Harden Your Account with Your Mobile Provider to Avoid Identity Theft
Identity Theft can come in many forms. You likely have heard of someone using someone else’s name or social security number. But, did you know that sometimes it is the phone number that is stolen? To help you protect yourself and your family from this form of identity theft, this article explains why and how to protect your phone number from being stolen including advice on hardening your account.
Why You Should Protect Your Phone Number
By taking over your phone number and moving it to a device of your own, the criminal will start receiving all of your texts and calls. While they can learn about your contacts and private information, they likely want to get access to your security codes for your financial accounts. For example, if they have your bank account information, when they try to login, the bank will send the security code for two-factor authentication to ensure it is you. Since the criminal is getting your messages, they are now able to get into your account as you. From there they can do almost anything, including change passwords or make money transfers.
So, it makes sense to protect your phone number in order to protect your identity and finances.
Across all 4 major carriers – i.e. Verizon, AT&T, T-Mobile & Sprint, we recommend implementing these enhanced security measures:
Tips to Protect Your Phone Number and Account
Setting a PIN at the Account Level:
- Adding a PIN or passcode to your account, adds an extra layer of security. In order to make changes to your account, this PIN is required.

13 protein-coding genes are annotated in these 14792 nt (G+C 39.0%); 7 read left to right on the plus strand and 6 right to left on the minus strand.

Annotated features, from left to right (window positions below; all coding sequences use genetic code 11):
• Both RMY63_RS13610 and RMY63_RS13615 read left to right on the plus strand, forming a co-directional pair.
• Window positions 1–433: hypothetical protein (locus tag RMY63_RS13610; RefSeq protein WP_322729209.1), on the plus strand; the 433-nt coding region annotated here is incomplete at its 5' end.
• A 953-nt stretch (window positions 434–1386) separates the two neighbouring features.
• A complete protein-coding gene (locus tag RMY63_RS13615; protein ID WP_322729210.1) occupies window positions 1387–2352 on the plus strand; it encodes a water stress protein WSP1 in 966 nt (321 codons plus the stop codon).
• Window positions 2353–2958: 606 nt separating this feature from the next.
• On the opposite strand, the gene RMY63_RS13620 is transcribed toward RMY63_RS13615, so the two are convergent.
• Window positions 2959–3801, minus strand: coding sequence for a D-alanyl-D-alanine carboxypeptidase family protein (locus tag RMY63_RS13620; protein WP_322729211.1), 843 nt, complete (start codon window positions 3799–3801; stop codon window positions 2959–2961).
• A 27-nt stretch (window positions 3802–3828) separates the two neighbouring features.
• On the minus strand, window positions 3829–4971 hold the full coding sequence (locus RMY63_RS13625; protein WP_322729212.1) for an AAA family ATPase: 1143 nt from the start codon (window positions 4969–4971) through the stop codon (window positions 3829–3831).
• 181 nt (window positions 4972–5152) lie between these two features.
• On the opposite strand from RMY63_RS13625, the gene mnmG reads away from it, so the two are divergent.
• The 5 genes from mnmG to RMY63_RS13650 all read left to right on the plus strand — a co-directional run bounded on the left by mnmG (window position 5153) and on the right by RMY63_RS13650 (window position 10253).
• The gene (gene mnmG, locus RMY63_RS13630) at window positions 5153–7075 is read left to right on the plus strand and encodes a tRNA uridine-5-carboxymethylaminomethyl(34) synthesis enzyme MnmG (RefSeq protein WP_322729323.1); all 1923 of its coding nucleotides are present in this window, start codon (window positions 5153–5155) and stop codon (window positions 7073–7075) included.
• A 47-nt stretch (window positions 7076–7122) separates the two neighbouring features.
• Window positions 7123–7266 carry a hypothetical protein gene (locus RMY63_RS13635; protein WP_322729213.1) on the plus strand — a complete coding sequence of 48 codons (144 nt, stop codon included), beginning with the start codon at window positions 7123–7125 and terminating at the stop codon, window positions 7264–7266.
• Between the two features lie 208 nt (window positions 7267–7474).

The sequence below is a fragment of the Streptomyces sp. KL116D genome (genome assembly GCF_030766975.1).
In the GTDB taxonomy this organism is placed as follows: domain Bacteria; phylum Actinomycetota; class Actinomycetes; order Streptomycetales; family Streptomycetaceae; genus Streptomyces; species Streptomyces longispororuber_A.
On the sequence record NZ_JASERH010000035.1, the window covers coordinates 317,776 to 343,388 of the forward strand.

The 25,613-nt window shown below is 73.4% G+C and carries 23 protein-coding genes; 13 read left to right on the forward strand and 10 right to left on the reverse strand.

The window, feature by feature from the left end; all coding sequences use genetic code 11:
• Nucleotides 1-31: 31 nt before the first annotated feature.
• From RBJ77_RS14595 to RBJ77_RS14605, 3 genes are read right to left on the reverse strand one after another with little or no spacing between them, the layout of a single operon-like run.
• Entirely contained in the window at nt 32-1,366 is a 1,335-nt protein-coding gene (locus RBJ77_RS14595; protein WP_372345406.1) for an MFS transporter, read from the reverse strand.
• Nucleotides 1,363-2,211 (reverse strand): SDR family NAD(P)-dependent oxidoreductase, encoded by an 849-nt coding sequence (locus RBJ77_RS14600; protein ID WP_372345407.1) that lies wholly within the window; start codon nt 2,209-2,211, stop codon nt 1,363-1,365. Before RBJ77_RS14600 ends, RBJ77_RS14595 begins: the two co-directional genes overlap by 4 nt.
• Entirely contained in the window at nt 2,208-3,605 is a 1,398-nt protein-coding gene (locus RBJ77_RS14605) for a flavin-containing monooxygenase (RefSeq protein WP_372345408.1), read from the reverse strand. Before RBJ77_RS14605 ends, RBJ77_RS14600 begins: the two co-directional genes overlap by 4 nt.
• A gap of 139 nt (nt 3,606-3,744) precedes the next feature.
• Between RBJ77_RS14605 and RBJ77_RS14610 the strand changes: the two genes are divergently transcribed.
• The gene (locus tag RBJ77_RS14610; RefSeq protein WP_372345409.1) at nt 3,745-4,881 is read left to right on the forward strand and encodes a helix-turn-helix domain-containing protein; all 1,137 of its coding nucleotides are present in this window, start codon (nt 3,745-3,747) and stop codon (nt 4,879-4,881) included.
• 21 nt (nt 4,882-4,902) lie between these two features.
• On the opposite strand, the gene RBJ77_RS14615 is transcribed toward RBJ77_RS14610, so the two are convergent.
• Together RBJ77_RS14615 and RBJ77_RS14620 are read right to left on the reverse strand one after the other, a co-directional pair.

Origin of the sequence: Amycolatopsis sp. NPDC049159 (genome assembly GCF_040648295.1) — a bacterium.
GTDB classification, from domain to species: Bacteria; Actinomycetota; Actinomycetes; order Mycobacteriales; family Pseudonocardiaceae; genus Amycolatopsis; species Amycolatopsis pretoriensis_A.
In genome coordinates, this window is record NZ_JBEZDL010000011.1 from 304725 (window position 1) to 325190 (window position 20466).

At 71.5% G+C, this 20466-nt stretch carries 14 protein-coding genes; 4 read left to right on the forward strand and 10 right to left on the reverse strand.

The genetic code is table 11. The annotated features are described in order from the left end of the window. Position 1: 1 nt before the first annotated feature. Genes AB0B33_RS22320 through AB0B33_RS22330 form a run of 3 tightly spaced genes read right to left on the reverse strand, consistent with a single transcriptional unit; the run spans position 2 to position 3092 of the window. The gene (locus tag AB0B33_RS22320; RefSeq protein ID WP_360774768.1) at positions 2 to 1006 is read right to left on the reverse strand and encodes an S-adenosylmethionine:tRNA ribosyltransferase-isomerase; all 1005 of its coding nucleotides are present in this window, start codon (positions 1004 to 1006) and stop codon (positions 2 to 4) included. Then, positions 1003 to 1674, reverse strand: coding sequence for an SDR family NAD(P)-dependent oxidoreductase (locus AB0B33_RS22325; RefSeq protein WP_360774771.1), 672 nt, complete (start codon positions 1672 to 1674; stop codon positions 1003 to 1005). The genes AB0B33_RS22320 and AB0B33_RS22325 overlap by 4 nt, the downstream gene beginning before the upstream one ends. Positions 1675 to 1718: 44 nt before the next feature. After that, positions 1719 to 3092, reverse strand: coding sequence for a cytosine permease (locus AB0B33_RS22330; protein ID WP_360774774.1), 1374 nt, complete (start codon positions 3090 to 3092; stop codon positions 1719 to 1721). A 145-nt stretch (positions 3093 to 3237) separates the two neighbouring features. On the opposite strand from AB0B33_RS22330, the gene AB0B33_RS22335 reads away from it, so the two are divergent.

- Some carriers set the PIN as the last 4 digits of the primary account holder’s SSN, so be sure to change this code to something unique.
- Consider updating the PIN periodically.
Enabling Two-Factor Authentication (2FA) (if available):
- To further protect your account beyond your username and password, setting up 2FA will require an additional authentication factor like an SMS text message sent to your phone, a code delivered to your email, or a code generated via an authenticator app like Google Authenticator or Authy. We prefer the authenticator app method, but any method is better than none.
- If 2FA is unavailable, we recommend setting Security Questions and a PIN for your account.
Create Strong Passwords for Your Phone and Account:
- For passwords, we recommend 14 characters or longer, using upper and lower case, and a mixture of numbers, letters, and special characters.
- Don’t share account information, PIN, or passwords.
- Use a password safe. They can generate strong passwords for you and then save them to help you fill them in later. We recommend 1Password, LastPass, and Authy, among others.
Additional Tips for Protecting Your Accounts with Specific Carriers
The 4 major carriers implement slightly different safeguards for protecting customer accounts. Here are specific features available at Verizon & T-Mobile that we’ve found:
Number locking prevents an unauthorized port out or SIM Swap of your mobile number. You must select which phone numbers associated with your account that you want to lock.
In addition to your account PIN, you can also set a 6-15 Digit passcode that will be added to your account to restrict port changes.
Allows you to verify your account by your T-Mobile ID when you call into Customer Care for assistance using the T-Mobile app and biometric credentials such as Face ID or fingerprint recognition, so you don’t have to remember your PIN or Passcode.
NOPORT adds another layer of security on top of T-Mobile’s Port Validation but it’s not known if that’s a feature that every customer can enable, and if not, which customers can get it. If you’ve experienced fraud on your wireless account, you will likely be able to obtain this feature. When NOPORT is enabled on your account, T-Mobile requires a customer to visit a retail store and present a government-issued photo ID in order to have their number ported to a different carrier or get a new SIM card.
Download our Wireless Carrier Security Guide to get more specific instructions on the exact steps to take with each of the four major carriers to secure your accounts.